A Labour MP has claimed an investigation into the FCA’s decision to drop an inquiry into banking culture will prove the regulator did so on instruction from the Government.
The Treasury committee will grill FCA chairman John Griffith-Jones and acting chief executive Tracey McDermott on 20 January as it seeks to evaluate the decision in the context of the implementation of the Vickers reforms, set out to improve conduct in banks.
However, committee member and Labour MP John Mann says he expects the session will also show the FCA dropped the report at the prompting of the Government.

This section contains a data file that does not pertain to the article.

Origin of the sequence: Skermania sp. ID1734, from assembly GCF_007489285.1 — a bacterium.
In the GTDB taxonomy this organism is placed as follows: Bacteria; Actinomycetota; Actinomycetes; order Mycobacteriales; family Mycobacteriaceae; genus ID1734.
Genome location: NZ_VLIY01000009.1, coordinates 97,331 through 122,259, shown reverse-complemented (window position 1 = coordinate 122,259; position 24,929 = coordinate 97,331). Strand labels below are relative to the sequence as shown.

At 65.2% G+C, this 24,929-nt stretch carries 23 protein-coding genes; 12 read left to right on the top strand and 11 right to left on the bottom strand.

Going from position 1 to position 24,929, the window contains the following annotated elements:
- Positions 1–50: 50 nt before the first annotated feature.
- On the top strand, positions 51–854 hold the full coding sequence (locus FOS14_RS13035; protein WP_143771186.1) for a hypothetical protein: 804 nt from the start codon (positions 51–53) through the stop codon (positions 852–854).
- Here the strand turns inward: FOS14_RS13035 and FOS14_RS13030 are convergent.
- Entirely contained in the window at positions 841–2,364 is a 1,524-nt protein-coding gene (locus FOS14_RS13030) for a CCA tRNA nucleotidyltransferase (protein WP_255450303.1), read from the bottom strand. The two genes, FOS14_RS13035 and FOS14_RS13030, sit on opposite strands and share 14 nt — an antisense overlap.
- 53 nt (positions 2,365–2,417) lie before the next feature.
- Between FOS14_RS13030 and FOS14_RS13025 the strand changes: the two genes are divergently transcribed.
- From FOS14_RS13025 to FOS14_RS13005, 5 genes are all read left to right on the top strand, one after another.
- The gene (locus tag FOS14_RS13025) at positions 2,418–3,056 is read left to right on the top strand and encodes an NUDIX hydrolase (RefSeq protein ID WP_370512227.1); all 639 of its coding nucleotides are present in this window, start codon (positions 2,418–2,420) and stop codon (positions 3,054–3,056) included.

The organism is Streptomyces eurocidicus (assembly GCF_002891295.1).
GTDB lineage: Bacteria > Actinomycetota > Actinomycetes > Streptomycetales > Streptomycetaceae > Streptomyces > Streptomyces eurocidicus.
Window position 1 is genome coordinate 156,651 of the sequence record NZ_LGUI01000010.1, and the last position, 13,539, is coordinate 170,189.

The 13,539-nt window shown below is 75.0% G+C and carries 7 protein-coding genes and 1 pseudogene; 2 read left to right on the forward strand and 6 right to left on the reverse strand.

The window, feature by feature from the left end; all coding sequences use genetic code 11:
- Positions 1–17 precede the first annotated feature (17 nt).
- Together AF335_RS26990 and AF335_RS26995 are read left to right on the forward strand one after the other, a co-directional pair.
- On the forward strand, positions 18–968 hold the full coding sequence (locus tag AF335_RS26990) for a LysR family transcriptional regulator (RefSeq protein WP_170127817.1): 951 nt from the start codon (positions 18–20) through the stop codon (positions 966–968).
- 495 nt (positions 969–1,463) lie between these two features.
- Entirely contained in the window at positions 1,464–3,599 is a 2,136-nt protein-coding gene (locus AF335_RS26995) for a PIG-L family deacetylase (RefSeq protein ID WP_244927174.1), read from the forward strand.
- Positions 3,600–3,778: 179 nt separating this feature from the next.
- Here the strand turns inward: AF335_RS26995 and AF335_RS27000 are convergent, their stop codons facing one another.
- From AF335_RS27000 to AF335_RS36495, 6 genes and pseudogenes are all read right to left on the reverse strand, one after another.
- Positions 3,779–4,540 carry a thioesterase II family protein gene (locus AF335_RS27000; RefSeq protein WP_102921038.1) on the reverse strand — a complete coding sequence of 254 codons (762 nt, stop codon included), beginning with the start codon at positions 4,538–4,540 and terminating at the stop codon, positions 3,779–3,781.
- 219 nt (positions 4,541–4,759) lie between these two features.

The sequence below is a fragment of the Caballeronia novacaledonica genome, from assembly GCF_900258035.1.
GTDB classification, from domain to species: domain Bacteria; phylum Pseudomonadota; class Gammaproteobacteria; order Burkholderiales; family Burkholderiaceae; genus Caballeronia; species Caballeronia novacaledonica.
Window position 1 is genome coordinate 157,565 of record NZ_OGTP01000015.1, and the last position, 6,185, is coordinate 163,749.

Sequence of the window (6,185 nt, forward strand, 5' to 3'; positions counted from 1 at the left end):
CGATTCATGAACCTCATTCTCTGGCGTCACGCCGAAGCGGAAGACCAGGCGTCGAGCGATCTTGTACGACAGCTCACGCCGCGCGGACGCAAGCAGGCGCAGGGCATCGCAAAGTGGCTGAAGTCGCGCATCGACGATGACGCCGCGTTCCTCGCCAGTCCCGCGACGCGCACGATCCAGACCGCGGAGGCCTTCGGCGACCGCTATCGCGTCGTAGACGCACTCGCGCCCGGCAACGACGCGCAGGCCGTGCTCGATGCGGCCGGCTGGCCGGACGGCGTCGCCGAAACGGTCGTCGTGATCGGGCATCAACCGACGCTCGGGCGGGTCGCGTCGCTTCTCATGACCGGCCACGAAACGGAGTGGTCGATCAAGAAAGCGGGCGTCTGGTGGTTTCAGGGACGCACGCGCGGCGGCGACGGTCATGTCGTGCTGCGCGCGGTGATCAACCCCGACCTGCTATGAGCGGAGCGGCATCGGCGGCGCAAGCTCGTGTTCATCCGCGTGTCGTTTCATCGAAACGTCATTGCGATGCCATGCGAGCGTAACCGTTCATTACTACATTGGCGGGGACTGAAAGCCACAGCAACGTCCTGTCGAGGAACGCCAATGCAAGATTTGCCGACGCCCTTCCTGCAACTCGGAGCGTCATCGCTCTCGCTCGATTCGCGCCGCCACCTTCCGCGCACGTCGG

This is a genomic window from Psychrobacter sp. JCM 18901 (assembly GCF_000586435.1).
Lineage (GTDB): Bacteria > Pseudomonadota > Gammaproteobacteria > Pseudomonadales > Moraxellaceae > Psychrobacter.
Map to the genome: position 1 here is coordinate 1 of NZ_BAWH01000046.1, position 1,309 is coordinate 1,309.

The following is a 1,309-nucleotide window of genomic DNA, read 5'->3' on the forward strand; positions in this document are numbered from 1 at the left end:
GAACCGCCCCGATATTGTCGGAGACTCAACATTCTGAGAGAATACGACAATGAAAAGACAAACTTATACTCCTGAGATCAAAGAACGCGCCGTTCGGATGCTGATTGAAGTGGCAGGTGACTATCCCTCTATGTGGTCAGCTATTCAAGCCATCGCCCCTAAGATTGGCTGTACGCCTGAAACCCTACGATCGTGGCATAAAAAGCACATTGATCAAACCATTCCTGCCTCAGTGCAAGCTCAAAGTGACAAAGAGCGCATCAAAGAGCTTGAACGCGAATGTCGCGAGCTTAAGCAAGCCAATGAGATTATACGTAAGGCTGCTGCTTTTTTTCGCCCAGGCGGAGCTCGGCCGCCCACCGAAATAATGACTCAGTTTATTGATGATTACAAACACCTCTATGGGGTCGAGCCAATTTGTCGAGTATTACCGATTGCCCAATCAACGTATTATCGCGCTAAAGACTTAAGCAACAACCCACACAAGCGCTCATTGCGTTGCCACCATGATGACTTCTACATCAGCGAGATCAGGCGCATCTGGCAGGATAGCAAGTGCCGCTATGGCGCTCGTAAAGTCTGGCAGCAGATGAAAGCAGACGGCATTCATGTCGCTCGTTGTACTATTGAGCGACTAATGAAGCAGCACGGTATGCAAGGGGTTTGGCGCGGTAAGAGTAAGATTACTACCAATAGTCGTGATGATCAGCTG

Speaking to the BBC, Mann said: “It’s my belief that the Government has interfered.
“I think our inquiry will prove that, hopefully prove precisely how they’ve interfered. The FCA hasn’t reached its own conclusions, it’s been told what to do – it’s been told via the Treasury.”
The Labour MP says Chancellor George Osborne wanted to “neuter” the FCA and parachute “one of his senior officials” in to run the regulator.
Questions have been raised as to the independence of the regulator since Osborne declined to renew the contract of FCA chief executive Martin Wheatley.
Two Treasury mandarins are understood to be among the candidates to replace Wheatley, while McDermott this week ruled herself out of the running for the job.